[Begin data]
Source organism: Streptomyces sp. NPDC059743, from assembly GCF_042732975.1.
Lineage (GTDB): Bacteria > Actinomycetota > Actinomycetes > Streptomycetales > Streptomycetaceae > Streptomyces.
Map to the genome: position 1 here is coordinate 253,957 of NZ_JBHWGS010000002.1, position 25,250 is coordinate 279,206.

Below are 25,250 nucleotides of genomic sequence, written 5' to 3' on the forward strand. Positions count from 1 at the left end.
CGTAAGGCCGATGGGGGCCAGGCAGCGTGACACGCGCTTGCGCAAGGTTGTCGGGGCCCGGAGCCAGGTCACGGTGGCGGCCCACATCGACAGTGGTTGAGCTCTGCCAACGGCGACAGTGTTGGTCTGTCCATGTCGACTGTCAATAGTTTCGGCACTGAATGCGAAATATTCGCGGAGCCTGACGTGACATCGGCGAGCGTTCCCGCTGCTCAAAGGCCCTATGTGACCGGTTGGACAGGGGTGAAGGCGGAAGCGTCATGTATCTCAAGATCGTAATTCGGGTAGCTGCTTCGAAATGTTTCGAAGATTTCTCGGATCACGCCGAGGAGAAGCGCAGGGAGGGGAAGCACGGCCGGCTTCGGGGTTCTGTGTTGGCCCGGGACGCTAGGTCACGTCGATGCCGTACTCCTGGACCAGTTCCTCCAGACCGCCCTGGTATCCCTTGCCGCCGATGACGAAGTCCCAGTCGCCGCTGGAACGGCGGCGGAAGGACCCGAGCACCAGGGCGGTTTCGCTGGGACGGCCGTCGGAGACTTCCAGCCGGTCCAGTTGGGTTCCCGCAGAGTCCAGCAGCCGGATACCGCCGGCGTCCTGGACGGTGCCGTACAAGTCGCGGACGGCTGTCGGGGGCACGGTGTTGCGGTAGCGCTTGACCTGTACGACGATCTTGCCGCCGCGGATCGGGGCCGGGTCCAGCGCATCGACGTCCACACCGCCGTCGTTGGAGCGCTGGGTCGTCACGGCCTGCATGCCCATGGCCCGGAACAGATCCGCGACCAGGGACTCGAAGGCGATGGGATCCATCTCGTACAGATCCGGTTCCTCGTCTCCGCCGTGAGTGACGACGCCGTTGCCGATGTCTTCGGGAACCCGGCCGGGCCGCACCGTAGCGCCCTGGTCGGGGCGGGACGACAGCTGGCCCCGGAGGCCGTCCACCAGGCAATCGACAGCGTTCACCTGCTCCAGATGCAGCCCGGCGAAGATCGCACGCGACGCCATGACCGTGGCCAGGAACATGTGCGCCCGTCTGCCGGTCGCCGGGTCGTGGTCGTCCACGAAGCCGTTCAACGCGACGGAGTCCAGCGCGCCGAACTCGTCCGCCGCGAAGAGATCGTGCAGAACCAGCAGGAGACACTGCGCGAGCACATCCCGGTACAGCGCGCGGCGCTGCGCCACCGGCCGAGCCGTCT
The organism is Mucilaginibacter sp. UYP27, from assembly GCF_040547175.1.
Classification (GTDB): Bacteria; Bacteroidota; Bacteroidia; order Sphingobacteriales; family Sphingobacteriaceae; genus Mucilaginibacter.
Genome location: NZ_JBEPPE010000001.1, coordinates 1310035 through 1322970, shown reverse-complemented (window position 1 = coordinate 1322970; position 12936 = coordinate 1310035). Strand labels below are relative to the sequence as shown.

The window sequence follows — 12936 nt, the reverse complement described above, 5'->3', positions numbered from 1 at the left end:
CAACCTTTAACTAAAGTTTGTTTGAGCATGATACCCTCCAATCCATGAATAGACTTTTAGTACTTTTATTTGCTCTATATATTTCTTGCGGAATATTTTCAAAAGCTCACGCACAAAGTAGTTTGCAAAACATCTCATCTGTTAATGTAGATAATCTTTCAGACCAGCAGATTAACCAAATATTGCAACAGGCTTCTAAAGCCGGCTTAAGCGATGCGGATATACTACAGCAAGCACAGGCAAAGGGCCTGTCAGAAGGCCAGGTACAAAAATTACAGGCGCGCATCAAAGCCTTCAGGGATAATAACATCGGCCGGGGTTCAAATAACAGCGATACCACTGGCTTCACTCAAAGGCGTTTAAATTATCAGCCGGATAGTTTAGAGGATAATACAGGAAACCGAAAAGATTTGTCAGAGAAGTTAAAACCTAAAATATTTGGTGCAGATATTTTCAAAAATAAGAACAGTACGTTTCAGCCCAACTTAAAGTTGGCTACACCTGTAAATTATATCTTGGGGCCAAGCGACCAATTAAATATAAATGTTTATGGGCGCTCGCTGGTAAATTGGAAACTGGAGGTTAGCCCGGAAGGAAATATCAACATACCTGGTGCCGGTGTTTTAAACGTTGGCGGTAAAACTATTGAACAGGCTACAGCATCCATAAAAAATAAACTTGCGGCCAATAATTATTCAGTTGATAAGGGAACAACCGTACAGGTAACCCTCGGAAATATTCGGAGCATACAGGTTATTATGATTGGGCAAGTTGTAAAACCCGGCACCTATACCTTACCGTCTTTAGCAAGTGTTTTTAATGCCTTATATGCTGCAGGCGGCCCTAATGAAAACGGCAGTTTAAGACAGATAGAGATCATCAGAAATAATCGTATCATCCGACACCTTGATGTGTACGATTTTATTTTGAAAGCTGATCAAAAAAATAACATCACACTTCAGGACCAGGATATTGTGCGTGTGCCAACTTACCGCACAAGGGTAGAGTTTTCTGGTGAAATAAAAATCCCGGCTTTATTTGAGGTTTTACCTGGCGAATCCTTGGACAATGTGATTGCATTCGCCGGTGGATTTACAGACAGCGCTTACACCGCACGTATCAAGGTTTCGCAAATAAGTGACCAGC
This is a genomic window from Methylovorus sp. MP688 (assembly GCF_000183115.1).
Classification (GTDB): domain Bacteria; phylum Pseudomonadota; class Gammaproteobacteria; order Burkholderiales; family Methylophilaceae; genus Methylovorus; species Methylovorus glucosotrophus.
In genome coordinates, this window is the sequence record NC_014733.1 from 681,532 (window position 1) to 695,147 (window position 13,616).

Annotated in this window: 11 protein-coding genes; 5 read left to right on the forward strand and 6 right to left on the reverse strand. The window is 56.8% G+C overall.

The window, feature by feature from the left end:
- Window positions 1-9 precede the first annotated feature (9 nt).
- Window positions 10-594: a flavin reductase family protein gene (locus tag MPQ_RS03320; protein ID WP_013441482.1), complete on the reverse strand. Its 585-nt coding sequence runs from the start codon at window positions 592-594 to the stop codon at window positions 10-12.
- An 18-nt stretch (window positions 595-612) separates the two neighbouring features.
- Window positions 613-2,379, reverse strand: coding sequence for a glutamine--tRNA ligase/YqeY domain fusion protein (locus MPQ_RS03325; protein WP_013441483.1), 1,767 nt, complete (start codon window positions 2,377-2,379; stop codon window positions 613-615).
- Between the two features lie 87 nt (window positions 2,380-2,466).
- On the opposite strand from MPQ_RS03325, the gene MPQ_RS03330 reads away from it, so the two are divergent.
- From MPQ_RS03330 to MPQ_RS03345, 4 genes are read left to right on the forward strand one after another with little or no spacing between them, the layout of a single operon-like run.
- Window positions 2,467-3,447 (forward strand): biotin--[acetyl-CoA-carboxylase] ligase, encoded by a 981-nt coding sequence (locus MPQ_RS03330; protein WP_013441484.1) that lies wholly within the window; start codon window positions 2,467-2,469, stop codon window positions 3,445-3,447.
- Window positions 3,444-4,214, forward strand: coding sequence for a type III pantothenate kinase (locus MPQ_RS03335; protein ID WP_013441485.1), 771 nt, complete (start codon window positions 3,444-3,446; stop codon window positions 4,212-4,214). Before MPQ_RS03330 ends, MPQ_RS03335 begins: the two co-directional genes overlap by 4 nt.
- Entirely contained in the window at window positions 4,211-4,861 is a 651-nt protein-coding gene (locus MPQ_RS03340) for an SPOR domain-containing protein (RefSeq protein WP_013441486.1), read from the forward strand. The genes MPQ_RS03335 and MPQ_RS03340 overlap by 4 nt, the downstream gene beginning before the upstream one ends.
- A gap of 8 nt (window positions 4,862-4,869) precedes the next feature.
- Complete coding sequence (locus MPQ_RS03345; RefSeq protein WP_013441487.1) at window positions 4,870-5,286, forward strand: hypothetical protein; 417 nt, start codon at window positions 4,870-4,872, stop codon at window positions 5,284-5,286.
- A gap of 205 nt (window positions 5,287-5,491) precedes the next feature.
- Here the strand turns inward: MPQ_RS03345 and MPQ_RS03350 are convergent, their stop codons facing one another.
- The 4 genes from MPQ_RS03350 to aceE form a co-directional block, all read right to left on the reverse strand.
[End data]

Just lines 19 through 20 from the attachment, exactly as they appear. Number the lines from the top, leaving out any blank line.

- Window positions 613-2,379, reverse strand: coding sequence for a glutamine--tRNA ligase/YqeY domain fusion protein (locus MPQ_RS03325; protein WP_013441483.1), 1,767 nt, complete (start codon window positions 2,377-2,379; stop codon window positions 613-615).
- Between the two features lie 87 nt (window positions 2,380-2,466).